Motorsport Dataloggers: What do you need and why?

Data is perhaps the most valuable resource in motorsport — but the reality is that the vast majority of drivers don’t utilise it to anywhere near its full potential, if at all. Installing a logger and some sensors into your car isn’t free, sure, but there’s a good chance you’re going to pick up much more time per dollar spent with logging than you would on a bigger turbo, new dampers, or a big-dollar carbon race seat. But what do we really need to make it an effective investment, what’s the best type of logger for us, and how can we get the most out of it?

Tim White, a professional race engineer and the tutor behind HPA's Data Analysis Fundamentals and Advanced Data Analysis courses, sat down to answer these questions and more.

In this interview: Why Use Dataloggers? | Will an iPhone or Tablet Work? | How To Choose A Datalogger | Other Datalogger Considerations | What Is The Bare Minimum Required From A Datalogger? | Any Hidden Extras? | Are They Easy To Use And Understand? | What Courses Do You Offer?| What Is Your Pro-Tip For Newbies?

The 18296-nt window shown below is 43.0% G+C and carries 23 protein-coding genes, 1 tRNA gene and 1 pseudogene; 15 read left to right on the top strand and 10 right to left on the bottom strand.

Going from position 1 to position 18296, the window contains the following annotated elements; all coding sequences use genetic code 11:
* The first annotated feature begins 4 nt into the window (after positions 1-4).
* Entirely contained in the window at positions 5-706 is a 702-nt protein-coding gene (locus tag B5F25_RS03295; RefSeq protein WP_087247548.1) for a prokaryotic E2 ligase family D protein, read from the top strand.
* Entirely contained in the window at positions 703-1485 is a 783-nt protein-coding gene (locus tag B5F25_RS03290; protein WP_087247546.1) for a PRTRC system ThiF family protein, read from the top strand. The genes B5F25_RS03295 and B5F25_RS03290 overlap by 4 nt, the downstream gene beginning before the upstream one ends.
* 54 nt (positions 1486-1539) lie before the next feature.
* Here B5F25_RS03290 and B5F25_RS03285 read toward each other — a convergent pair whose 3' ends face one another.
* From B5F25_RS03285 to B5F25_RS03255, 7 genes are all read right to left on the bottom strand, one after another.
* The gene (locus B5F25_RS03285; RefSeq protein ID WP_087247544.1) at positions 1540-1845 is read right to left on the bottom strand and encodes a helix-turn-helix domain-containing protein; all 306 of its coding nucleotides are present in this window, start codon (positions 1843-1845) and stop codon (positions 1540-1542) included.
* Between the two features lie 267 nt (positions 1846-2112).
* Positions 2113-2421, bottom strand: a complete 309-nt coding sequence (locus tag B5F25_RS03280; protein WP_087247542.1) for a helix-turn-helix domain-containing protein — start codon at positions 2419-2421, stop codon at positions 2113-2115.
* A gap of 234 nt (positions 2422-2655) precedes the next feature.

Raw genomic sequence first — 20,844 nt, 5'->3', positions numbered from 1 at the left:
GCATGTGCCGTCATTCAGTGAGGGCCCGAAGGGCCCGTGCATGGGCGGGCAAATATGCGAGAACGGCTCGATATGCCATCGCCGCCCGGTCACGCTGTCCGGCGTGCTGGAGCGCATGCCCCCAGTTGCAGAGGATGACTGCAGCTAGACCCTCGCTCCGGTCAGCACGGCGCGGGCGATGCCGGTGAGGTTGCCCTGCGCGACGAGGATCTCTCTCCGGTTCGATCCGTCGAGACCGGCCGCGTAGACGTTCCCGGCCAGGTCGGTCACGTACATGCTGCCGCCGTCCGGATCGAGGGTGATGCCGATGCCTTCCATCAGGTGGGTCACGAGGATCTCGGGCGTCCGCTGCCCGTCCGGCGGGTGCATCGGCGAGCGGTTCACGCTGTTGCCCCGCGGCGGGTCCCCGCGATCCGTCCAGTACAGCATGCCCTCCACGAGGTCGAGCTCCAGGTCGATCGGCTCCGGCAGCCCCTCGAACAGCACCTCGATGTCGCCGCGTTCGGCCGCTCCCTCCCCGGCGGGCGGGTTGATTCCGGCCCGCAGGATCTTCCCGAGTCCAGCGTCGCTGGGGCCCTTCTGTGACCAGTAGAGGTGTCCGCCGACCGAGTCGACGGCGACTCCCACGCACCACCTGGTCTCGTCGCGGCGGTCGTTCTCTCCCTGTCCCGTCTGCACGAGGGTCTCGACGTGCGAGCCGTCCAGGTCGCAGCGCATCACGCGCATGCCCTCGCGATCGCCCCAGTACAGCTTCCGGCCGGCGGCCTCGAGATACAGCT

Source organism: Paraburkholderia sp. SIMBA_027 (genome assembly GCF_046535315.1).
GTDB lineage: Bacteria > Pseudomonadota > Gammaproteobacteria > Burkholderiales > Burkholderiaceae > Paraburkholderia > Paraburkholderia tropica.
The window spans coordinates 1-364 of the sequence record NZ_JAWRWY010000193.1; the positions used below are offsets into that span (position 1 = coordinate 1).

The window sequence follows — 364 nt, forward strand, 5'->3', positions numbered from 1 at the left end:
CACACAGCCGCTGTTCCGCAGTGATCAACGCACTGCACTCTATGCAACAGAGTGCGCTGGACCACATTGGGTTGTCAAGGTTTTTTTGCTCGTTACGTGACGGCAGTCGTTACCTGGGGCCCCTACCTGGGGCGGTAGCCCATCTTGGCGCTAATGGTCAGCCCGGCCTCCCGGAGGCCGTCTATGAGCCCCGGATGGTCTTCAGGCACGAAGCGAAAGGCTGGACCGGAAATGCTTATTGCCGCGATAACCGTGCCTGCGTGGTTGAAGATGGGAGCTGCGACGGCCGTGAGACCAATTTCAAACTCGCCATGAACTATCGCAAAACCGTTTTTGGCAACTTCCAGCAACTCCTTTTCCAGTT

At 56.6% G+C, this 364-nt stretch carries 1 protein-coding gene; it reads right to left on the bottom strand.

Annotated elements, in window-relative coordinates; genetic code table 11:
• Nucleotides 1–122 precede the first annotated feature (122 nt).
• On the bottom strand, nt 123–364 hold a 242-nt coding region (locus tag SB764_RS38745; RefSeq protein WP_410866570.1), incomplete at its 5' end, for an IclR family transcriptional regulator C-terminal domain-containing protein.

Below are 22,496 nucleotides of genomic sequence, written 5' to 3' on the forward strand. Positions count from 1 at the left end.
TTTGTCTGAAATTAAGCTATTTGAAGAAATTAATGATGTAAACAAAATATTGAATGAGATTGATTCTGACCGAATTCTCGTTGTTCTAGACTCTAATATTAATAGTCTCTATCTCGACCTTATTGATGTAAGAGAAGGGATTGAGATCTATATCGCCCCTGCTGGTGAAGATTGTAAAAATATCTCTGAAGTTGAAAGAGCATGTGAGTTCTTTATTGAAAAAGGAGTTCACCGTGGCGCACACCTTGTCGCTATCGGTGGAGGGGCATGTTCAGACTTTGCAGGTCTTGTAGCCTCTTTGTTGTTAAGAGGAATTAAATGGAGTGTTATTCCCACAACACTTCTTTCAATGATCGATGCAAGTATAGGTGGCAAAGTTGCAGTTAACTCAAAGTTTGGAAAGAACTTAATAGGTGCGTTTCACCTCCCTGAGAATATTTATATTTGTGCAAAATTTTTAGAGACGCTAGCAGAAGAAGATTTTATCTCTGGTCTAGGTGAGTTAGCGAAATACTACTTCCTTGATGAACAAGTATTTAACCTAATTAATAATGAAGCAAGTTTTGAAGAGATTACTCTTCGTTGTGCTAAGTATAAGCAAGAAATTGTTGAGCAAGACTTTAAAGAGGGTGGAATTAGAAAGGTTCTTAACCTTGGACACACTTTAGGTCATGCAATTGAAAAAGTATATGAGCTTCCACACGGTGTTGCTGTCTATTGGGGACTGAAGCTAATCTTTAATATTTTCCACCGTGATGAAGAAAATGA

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First off, give us your broad-strokes one minute pitch. Why should we, as amateur drivers, use a motorsport datalogger?

The ability to be objective about the way you’re driving isn’t something that seems to come naturally to us as humans. Part of that can be ego, but having the ability to actually measure something directly and then being able to compare or overlay it with another lap or technique — this is what logged data analysis is all about. It’s direct measurement that allows us to put a number on useful metrics we can use to improve our performance in a methodical way.

I started my motorsport career as an amateur, and especially as someone who didn’t start out karting from a young age or being particularly gifted, I know what it’s like to fumble around with your driving and feeling like it’s hard to know where to focus your efforts or how to improve.